The Value of Research
When choosing a database to use for your marketing, you are going to consider a variety of factors – cost, customer service and compliance being among them. However, the key factor most marketers should be asking themselves is, “is this data any good?” and if so, “why?”. Will it add value to your marketing strategy and contribute to your revenue generating activities?
There are several types of database available to marketers, each acquires and manages their data in slightly different ways. There is the subscription-based model, which is made up of subscribers to a company’s products or services. These have most likely completed some kind of questionnaire upon subscribing and this facilitates selectability further down the line. There is also the ‘aggregated’ data model, whereby a list is constructed from a variety of sources into a single-purpose database with common selection criteria. The third main type of data source is the ‘researched’ database, whereby the data is specifically collected in order to fulfil single purpose and provide a resource to a target market. It is this ‘researched’ model that we at the IBIS Worldwide Academic and Library File adhere to.
IBIS began as a research-based database covering the UK higher education market over forty years ago. As publishing sector requirements have changed, so has the IBIS file, now covering the global market (with the exception of the USA). From the beginning, IBIS believed in the value of research – having permanent multilingual staff with a specific goal in mind, to ensure maximum possible coverage of each institute in terms of identifying who taught there and what subjects they covered on each degree course. By having the human element involved in research, we could assess and analyse each institute and its lecturers and provide as accurate a level of coverage as was possible.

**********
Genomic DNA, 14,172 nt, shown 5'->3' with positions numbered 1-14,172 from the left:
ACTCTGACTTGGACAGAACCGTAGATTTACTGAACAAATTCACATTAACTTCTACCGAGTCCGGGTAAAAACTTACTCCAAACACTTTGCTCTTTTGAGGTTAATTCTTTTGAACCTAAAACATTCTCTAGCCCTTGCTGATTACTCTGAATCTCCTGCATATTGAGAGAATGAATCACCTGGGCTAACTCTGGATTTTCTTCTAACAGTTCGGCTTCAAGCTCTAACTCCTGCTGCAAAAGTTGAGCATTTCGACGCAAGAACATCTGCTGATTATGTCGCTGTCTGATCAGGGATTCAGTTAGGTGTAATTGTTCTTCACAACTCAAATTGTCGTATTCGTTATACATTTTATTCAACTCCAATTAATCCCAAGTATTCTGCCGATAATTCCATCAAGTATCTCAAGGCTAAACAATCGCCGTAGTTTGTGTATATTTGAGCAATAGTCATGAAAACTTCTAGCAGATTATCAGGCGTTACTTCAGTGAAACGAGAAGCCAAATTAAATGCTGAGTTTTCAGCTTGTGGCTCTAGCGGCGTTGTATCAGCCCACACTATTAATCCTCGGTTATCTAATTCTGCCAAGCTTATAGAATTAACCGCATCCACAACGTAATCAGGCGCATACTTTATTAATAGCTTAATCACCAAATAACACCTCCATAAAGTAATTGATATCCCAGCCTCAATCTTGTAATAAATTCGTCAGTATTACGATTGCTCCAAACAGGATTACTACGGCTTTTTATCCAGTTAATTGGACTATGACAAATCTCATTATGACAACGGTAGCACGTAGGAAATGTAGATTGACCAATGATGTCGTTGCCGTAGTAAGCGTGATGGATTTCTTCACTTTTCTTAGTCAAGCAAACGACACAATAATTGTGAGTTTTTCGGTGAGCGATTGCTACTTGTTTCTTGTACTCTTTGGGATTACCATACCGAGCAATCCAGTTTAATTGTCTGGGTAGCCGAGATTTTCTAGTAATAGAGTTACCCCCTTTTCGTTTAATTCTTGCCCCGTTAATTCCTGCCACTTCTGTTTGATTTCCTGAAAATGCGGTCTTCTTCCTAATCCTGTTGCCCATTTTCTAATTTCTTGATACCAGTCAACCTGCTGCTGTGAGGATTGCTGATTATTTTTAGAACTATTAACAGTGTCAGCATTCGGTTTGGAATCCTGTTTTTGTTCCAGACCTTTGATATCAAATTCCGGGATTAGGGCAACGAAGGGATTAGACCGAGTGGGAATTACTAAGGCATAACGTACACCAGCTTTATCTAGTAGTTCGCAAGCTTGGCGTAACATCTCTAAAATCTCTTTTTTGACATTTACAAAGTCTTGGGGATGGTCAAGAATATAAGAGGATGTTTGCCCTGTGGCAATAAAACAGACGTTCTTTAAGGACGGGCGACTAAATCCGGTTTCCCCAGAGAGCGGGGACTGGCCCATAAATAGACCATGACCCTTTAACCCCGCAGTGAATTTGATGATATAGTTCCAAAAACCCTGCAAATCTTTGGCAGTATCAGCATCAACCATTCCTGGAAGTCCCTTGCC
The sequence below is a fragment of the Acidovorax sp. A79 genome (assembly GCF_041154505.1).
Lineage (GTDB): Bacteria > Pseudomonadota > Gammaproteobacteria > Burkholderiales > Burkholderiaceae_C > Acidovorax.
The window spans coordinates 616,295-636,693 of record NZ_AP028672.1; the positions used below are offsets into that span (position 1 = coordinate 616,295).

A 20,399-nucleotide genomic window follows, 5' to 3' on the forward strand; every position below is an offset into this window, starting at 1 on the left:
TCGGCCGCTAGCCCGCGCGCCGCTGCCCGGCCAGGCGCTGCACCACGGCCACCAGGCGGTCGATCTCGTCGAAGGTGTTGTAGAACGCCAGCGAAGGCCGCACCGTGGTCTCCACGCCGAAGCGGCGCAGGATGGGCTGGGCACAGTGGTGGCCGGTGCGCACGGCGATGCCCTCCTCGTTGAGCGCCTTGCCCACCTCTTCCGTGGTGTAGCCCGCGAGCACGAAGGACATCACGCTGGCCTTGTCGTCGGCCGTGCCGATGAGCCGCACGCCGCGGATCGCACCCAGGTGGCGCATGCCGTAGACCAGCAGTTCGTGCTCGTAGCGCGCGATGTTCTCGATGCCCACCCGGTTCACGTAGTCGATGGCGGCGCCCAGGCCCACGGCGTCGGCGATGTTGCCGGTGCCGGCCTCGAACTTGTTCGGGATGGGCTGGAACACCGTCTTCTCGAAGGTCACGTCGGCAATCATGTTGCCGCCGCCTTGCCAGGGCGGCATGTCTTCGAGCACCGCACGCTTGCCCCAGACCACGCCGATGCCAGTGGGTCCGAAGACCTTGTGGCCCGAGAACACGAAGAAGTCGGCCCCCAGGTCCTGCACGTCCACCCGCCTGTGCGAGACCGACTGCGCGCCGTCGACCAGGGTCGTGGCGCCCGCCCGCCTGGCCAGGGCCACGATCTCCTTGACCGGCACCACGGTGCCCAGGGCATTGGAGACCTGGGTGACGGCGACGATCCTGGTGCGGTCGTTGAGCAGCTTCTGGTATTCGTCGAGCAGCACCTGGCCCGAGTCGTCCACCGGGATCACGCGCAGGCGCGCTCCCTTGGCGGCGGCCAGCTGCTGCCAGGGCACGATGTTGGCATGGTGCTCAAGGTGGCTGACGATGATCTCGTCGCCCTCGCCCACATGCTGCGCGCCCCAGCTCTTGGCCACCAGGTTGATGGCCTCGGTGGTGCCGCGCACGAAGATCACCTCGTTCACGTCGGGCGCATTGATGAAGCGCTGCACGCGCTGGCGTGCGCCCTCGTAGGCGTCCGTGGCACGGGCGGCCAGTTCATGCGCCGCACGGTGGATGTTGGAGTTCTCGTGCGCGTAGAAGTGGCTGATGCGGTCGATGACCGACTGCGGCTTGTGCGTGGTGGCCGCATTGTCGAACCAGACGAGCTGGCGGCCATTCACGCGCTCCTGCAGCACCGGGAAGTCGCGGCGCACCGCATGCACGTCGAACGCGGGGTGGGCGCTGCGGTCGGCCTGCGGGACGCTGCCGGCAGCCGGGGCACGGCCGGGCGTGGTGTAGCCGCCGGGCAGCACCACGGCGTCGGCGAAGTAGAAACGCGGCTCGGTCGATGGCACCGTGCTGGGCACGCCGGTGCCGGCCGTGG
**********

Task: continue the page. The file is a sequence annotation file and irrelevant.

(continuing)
There are several key steps in doing this that enable IBIS to keep on top of changes to the higher education market and ensure the data is accurate enough to make a difference to your campaigns.
- Identify an institute
- What faculties make up this institute